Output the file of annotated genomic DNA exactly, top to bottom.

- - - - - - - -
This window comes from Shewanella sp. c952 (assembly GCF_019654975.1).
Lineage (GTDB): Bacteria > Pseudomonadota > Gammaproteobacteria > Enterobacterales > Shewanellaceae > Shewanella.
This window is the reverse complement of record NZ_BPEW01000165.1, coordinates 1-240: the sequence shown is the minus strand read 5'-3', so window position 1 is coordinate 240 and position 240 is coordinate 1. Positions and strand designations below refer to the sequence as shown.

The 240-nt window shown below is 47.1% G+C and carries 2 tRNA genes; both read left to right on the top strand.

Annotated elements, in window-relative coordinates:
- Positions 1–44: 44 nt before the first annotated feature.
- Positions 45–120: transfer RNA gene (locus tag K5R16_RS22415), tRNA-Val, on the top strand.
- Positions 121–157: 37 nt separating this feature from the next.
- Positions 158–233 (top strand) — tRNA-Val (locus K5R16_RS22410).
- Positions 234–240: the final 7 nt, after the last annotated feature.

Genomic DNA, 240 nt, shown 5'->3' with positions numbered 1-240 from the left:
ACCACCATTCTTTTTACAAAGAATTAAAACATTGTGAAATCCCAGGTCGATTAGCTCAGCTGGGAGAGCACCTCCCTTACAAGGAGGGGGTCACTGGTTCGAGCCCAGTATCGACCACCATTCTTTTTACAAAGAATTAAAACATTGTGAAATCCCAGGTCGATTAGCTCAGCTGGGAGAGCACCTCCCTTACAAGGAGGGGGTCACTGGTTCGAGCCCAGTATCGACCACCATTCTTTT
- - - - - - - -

This window comes from Shewanella sp. c952 (assembly GCF_019654975.1).
Lineage (GTDB): Bacteria > Pseudomonadota > Gammaproteobacteria > Enterobacterales > Shewanellaceae > Shewanella.
This window is the reverse complement of record NZ_BPEW01000165.1, coordinates 1-240: the sequence shown is the minus strand read 5'-3', so window position 1 is coordinate 240 and position 240 is coordinate 1. Positions and strand designations below refer to the sequence as shown.

The 240-nt window shown below is 47.1% G+C and carries 2 tRNA genes; both read left to right on the top strand.

Annotated elements, in window-relative coordinates:
- Positions 1–44: 44 nt before the first annotated feature.
- Positions 45–120: transfer RNA gene (locus tag K5R16_RS22415), tRNA-Val, on the top strand.
- Positions 121–157: 37 nt separating this feature from the next.
- Positions 158–233 (top strand) — tRNA-Val (locus K5R16_RS22410).
- Positions 234–240: the final 7 nt, after the last annotated feature.

Genomic DNA, 240 nt, shown 5'->3' with positions numbered 1-240 from the left:
ACCACCATTCTTTTTACAAAGAATTAAAACATTGTGAAATCCCAGGTCGATTAGCTCAGCTGGGAGAGCACCTCCCTTACAAGGAGGGGGTCACTGGTTCGAGCCCAGTATCGACCACCATTCTTTTTACAAAGAATTAAAACATTGTGAAATCCCAGGTCGATTAGCTCAGCTGGGAGAGCACCTCCCTTACAAGGAGGGGGTCACTGGTTCGAGCCCAGTATCGACCACCATTCTTTT